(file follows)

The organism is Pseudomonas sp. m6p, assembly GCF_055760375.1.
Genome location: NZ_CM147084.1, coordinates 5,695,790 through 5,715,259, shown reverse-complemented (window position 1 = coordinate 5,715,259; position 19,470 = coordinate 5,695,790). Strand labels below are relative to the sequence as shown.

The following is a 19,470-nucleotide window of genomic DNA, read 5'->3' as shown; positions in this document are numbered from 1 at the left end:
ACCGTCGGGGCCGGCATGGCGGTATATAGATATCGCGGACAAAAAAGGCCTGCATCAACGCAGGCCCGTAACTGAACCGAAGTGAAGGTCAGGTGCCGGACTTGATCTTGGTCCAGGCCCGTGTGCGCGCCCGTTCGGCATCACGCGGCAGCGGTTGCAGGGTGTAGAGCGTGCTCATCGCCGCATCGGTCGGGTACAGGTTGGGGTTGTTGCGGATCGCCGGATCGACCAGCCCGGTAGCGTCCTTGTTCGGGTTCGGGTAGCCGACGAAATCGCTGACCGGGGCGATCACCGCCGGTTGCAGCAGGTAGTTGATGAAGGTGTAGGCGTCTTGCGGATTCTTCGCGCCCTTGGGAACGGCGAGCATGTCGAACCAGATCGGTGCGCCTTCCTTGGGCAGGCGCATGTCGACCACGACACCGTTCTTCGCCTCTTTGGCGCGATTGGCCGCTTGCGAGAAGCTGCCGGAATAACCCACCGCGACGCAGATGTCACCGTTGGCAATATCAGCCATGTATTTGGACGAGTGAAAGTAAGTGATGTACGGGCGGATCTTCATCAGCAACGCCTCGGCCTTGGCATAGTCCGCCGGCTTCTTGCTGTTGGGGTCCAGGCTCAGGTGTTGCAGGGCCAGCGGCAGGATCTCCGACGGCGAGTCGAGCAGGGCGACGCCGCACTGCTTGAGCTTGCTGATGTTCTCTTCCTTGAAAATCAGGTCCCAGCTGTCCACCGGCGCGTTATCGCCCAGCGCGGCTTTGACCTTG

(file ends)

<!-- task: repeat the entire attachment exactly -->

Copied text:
The organism is Pseudomonas sp. m6p, assembly GCF_055760375.1.
Genome location: NZ_CM147084.1, coordinates 5,695,790 through 5,715,259, shown reverse-complemented (window position 1 = coordinate 5,715,259; position 19,470 = coordinate 5,695,790). Strand labels below are relative to the sequence as shown.

The following is a 19,470-nucleotide window of genomic DNA, read 5'->3' as shown; positions in this document are numbered from 1 at the left end:
ACCGTCGGGGCCGGCATGGCGGTATATAGATATCGCGGACAAAAAAGGCCTGCATCAACGCAGGCCCGTAACTGAACCGAAGTGAAGGTCAGGTGCCGGACTTGATCTTGGTCCAGGCCCGTGTGCGCGCCCGTTCGGCATCACGCGGCAGCGGTTGCAGGGTGTAGAGCGTGCTCATCGCCGCATCGGTCGGGTACAGGTTGGGGTTGTTGCGGATCGCCGGATCGACCAGCCCGGTAGCGTCCTTGTTCGGGTTCGGGTAGCCGACGAAATCGCTGACCGGGGCGATCACCGCCGGTTGCAGCAGGTAGTTGATGAAGGTGTAGGCGTCTTGCGGATTCTTCGCGCCCTTGGGAACGGCGAGCATGTCGAACCAGATCGGTGCGCCTTCCTTGGGCAGGCGCATGTCGACCACGACACCGTTCTTCGCCTCTTTGGCGCGATTGGCCGCTTGCGAGAAGCTGCCGGAATAACCCACCGCGACGCAGATGTCACCGTTGGCAATATCAGCCATGTATTTGGACGAGTGAAAGTAAGTGATGTACGGGCGGATCTTCATCAGCAACGCCTCGGCCTTGGCATAGTCCGCCGGCTTCTTGCTGTTGGGGTCCAGGCTCAGGTGTTGCAGGGCCAGCGGCAGGATCTCCGACGGCGAGTCGAGCAGGGCGACGCCGCACTGCTTGAGCTTGCTGATGTTCTCTTCCTTGAAAATCAGGTCCCAGCTGTCCACCGGCGCGTTATCGCCCAGCGCGGCTTTGACCTTG